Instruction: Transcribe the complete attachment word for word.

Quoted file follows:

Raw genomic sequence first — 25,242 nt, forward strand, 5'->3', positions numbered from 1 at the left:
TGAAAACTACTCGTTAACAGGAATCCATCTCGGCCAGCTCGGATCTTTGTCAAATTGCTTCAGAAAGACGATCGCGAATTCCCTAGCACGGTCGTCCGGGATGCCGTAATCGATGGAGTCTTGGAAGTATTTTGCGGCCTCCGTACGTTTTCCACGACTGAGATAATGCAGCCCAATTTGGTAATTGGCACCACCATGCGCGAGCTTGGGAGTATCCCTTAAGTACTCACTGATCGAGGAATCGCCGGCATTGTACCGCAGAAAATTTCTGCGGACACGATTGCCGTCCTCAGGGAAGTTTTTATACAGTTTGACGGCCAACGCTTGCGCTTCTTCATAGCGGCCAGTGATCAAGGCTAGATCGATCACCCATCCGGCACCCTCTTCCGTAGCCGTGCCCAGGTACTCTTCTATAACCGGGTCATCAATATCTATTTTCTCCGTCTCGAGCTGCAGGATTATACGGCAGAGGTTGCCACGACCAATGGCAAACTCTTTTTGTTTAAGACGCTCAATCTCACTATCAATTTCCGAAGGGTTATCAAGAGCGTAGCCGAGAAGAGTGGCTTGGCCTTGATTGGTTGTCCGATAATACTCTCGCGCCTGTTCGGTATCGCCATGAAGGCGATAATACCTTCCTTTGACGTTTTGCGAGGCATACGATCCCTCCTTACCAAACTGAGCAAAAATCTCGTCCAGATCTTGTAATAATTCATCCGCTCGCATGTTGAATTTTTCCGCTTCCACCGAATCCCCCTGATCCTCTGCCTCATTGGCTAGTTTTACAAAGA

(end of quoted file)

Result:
Raw genomic sequence first — 25,242 nt, forward strand, 5'->3', positions numbered from 1 at the left:
TGAAAACTACTCGTTAACAGGAATCCATCTCGGCCAGCTCGGATCTTTGTCAAATTGCTTCAGAAAGACGATCGCGAATTCCCTAGCACGGTCGTCCGGGATGCCGTAATCGATGGAGTCTTGGAAGTATTTTGCGGCCTCCGTACGTTTTCCACGACTGAGATAATGCAGCCCAATTTGGTAATTGGCACCACCATGCGCGAGCTTGGGAGTATCCCTTAAGTACTCACTGATCGAGGAATCGCCGGCATTGTACCGCAGAAAATTTCTGCGGACACGATTGCCGTCCTCAGGGAAGTTTTTATACAGTTTGACGGCCAACGCTTGCGCTTCTTCATAGCGGCCAGTGATCAAGGCTAGATCGATCACCCATCCGGCACCCTCTTCCGTAGCCGTGCCCAGGTACTCTTCTATAACCGGGTCATCAATATCTATTTTCTCCGTCTCGAGCTGCAGGATTATACGGCAGAGGTTGCCACGACCAATGGCAAACTCTTTTTGTTTAAGACGCTCAATCTCACTATCAATTTCCGAAGGGTTATCAAGAGCGTAGCCGAGAAGAGTGGCTTGGCCTTGATTGGTTGTCCGATAATACTCTCGCGCCTGTTCGGTATCGCCATGAAGGCGATAATACCTTCCTTTGACGTTTTGCGAGGCATACGATCCCTCCTTACCAAACTGAGCAAAAATCTCGTCCAGATCTTGTAATAATTCATCCGCTCGCATGTTGAATTTTTCCGCTTCCACCGAATCCCCCTGATCCTCTGCCTCATTGGCTAGTTTTACAAAGA